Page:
Writer Patrick Hicks will be giving a reading on April 20th, 2015, which we recently posted about here. The Department of English is excited to announce that in addition to his reading (4/20 at 6 p.m. in Richardson 115) Patrick will be giving a master class titled “Building Characters to Last” that is open to all English students—no permission required. The class will be at 4 p.m. in the 3rd Floor conference room of ALH. Students can contact Professor Johns-Trissler at firstname.lastname@example.org with any questions.
Patrick Hicks’s The Commandant of Lubizec is a harrowing account of a death camp that never actually existed but easily could have in the Nazi state. It is a sensitive, accurate retelling of a place that went about the business of genocide. Told as a historical account in a documentary style, it explores the atmosphere of a death camp. It describes what it was like to watch the trains roll in, and it probes into the mind of its commandant, Hans-Peter Guth. How could he murder thousands of people each day and then go home to laugh with his children? This is not only an unflinching portrayal of the machinery of the gas chambers, it is also the story of how prisoners burned the camp to the ground and fled into the woods. It is a story of rebellion and survival. It is a story of life amid death.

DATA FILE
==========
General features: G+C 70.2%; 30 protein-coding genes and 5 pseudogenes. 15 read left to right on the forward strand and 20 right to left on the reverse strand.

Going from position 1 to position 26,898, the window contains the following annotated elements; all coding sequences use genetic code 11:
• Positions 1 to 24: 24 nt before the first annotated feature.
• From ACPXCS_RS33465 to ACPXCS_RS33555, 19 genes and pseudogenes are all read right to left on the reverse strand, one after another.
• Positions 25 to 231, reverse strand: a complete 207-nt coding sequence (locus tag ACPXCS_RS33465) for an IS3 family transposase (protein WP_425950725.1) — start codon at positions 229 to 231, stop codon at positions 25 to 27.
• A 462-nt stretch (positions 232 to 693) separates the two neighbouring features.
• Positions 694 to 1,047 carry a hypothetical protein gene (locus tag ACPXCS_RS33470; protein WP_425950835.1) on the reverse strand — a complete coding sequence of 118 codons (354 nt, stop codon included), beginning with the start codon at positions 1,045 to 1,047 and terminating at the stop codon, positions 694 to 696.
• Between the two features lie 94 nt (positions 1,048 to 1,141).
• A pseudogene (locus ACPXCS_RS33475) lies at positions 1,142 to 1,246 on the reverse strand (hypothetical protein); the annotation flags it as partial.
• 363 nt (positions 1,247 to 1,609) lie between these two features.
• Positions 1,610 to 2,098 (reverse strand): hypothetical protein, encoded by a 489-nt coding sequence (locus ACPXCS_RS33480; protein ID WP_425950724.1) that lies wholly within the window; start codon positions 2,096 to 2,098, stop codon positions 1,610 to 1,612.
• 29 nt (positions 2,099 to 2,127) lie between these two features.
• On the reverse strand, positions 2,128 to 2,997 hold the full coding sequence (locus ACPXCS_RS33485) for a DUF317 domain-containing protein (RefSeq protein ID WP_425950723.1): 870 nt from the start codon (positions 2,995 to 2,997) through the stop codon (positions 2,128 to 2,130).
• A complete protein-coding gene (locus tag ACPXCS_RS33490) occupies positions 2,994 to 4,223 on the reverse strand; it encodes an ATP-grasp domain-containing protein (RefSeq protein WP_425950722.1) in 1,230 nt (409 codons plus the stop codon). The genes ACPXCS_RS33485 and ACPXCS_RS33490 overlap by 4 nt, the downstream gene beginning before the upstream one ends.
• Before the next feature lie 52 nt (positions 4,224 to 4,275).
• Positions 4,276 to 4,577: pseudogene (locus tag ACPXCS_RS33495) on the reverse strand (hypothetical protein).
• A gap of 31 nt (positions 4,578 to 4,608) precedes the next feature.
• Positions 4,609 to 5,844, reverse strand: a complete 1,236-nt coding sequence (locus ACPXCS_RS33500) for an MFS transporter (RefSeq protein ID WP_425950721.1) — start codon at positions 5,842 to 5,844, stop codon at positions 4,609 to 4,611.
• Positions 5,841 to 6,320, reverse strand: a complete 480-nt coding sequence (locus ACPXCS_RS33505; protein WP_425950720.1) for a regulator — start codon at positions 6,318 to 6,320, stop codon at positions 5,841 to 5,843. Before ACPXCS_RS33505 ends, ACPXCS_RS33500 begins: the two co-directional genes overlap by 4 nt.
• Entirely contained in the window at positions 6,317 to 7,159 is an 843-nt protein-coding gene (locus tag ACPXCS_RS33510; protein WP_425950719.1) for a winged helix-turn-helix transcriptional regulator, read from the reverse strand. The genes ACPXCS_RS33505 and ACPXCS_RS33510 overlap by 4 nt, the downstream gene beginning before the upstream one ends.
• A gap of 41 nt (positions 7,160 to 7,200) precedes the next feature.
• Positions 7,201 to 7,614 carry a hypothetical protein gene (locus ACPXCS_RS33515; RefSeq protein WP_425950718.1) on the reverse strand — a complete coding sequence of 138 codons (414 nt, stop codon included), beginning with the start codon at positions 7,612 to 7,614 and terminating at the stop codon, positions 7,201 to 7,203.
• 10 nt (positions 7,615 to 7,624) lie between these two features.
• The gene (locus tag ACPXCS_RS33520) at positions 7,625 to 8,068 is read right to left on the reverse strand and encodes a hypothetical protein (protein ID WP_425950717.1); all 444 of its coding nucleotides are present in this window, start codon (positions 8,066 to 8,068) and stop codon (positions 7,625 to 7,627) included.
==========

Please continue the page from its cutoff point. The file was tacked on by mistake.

This is a vividly detailed, terrifying, convincing, and completely spellbinding story rooted in those murderous events we now call the Holocaust. It is also the story of a loving, good-humored family man who each morning goes off to oversee mass homicide — a dramatic example of what Hannah Arendt once referred to as ‘the banality of evil.’ Patrick Hicks has accomplished a very difficult literary task. He has given a believable and fresh and original face to barbarism. What a fine book this is.”
– Tim O’Brien, author of The Things They Carried,
winner of the National Book Award